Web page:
Neolithic creolisation hypothesis

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The Neolithic creolisation hypothesis, first put forward by Marek Zvelebil in 1995,[1] contributes to the Proto-Indo-European Urheimat issue and proposes a cultural melting pot in the Neolithic of Northern Europe of foreign Neolithic farmers and indigenous Mesolithic hunter-gatherer communities that resulted in the genesis of the Indo-European language family.

The hypothesis holds that the linguistic and cultural influence of the Neolithic farmers was far greater than the persistence of their foreign gene pool. According to Zvelebil, the linguistic influence of indigenous hunter-gatherers predominated, but other archeologists, such as Marek Nowak,[2] favor a scenario compatible to Colin Renfrew's Anatolian hypothesis in attributing the leading linguistic role to the foreign farmers.

Archaeological evidence[edit]

A study of strontium isotope signatures among the Neolithic farmers in Southwestern Germany indicated that the first Linear Pottery culture farmers received their partners from a wide catchment, were patrilocal and intermarried with hunter-gatherer women along the agricultural frontier.[3] The appearance of Mesolithic motifs on the first Funnel Beaker culture pottery and of other elements in the material culture has been adduced in support of such results.[4]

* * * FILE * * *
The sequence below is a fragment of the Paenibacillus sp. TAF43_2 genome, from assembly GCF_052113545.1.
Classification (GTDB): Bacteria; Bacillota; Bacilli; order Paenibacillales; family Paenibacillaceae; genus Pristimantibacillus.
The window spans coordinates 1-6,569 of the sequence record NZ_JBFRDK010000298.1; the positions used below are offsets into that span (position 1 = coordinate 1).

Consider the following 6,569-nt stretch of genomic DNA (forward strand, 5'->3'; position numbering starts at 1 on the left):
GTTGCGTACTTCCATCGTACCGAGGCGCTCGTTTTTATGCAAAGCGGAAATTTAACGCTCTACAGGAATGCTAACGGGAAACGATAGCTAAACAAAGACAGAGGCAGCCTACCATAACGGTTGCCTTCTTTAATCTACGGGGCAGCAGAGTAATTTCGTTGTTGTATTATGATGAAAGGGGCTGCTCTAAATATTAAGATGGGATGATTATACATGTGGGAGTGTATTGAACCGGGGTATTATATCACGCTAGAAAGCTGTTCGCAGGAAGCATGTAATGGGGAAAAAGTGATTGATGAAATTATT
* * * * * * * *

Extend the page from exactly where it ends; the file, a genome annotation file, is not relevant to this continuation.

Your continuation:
It was theorized the intermarriage between the two communities resulted in the breakdown of the early farming Linear Pottery culture and the Lengyel culture social and ideological structure as well as a subsequent development of a new foraging-farming community, which was identified archaeologically as the Funnel Beaker culture. That caused the combination of cultural traditions of earlier foraging and farming generations to be accomplished in an act of cultural creolisation. In the Polish Plain, the pattern persisted during some 2500 years, between 4400 and 1800 BC or 2200 BC, until the last hunter-gatherer communities finally became part of the Globular Amphorae/Corded Ware cultural horizon. They led to a cognitive structure that was more familiar to the indigenous hunter-gatherer community but still retained certain earlier routine practices of both the ancestral Neolithic and Mesolithic traditions. The cultural variability of the Funnel Beaker culture horizon and the later Globular Amphorae and Corded Ware traditions was proposed to be caused, at least partially, by that process.

Anthropological evidence[edit]

A more anthropological perspective is proposed to confirm the concept of farmer communities being "acculturated" by neighboring foragers.[5] Investigations revealed low paleaodemographic values of Linear Pottery farmers and Corded Ware culture populations with dominant agricultural occupations. The highest values correspond to Corded Ware culture populations, using a husbandry mode of production.[6]

Linguistic evidence[edit]